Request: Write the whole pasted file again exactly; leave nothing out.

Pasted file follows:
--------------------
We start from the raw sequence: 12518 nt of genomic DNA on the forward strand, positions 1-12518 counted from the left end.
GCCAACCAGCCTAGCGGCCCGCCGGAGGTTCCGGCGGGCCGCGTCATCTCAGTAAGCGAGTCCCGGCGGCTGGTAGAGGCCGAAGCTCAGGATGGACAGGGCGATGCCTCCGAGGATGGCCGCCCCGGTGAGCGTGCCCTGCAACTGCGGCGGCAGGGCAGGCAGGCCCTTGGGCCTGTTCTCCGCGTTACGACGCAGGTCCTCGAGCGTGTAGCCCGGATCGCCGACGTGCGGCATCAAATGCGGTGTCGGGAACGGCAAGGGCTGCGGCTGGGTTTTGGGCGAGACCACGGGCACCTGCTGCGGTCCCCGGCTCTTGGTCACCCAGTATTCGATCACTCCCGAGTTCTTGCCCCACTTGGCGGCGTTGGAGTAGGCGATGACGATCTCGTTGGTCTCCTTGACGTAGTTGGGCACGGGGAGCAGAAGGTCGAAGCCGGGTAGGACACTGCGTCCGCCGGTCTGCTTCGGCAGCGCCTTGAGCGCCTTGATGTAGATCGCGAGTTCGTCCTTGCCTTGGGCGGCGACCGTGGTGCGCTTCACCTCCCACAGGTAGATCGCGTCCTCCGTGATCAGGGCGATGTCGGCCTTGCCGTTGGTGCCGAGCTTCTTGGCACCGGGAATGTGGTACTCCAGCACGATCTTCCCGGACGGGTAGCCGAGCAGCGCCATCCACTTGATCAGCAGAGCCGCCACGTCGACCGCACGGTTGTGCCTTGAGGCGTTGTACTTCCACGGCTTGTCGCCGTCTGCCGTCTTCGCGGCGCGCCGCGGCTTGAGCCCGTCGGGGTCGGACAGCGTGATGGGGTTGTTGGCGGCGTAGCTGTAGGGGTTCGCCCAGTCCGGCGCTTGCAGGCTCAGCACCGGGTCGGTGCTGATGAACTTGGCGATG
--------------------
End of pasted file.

We start from the raw sequence: 12518 nt of genomic DNA on the forward strand, positions 1-12518 counted from the left end.
GCCAACCAGCCTAGCGGCCCGCCGGAGGTTCCGGCGGGCCGCGTCATCTCAGTAAGCGAGTCCCGGCGGCTGGTAGAGGCCGAAGCTCAGGATGGACAGGGCGATGCCTCCGAGGATGGCCGCCCCGGTGAGCGTGCCCTGCAACTGCGGCGGCAGGGCAGGCAGGCCCTTGGGCCTGTTCTCCGCGTTACGACGCAGGTCCTCGAGCGTGTAGCCCGGATCGCCGACGTGCGGCATCAAATGCGGTGTCGGGAACGGCAAGGGCTGCGGCTGGGTTTTGGGCGAGACCACGGGCACCTGCTGCGGTCCCCGGCTCTTGGTCACCCAGTATTCGATCACTCCCGAGTTCTTGCCCCACTTGGCGGCGTTGGAGTAGGCGATGACGATCTCGTTGGTCTCCTTGACGTAGTTGGGCACGGGGAGCAGAAGGTCGAAGCCGGGTAGGACACTGCGTCCGCCGGTCTGCTTCGGCAGCGCCTTGAGCGCCTTGATGTAGATCGCGAGTTCGTCCTTGCCTTGGGCGGCGACCGTGGTGCGCTTCACCTCCCACAGGTAGATCGCGTCCTCCGTGATCAGGGCGATGTCGGCCTTGCCGTTGGTGCCGAGCTTCTTGGCACCGGGAATGTGGTACTCCAGCACGATCTTCCCGGACGGGTAGCCGAGCAGCGCCATCCACTTGATCAGCAGAGCCGCCACGTCGACCGCACGGTTGTGCCTTGAGGCGTTGTACTTCCACGGCTTGTCGCCGTCTGCCGTCTTCGCGGCGCGCCGCGGCTTGAGCCCGTCGGGGTCGGACAGCGTGATGGGGTTGTTGGCGGCGTAGCTGTAGGGGTTCGCCCAGTCCGGCGCTTGCAGGCTCAGCACCGGGTCGGTGCTGATGAACTTGGCGATG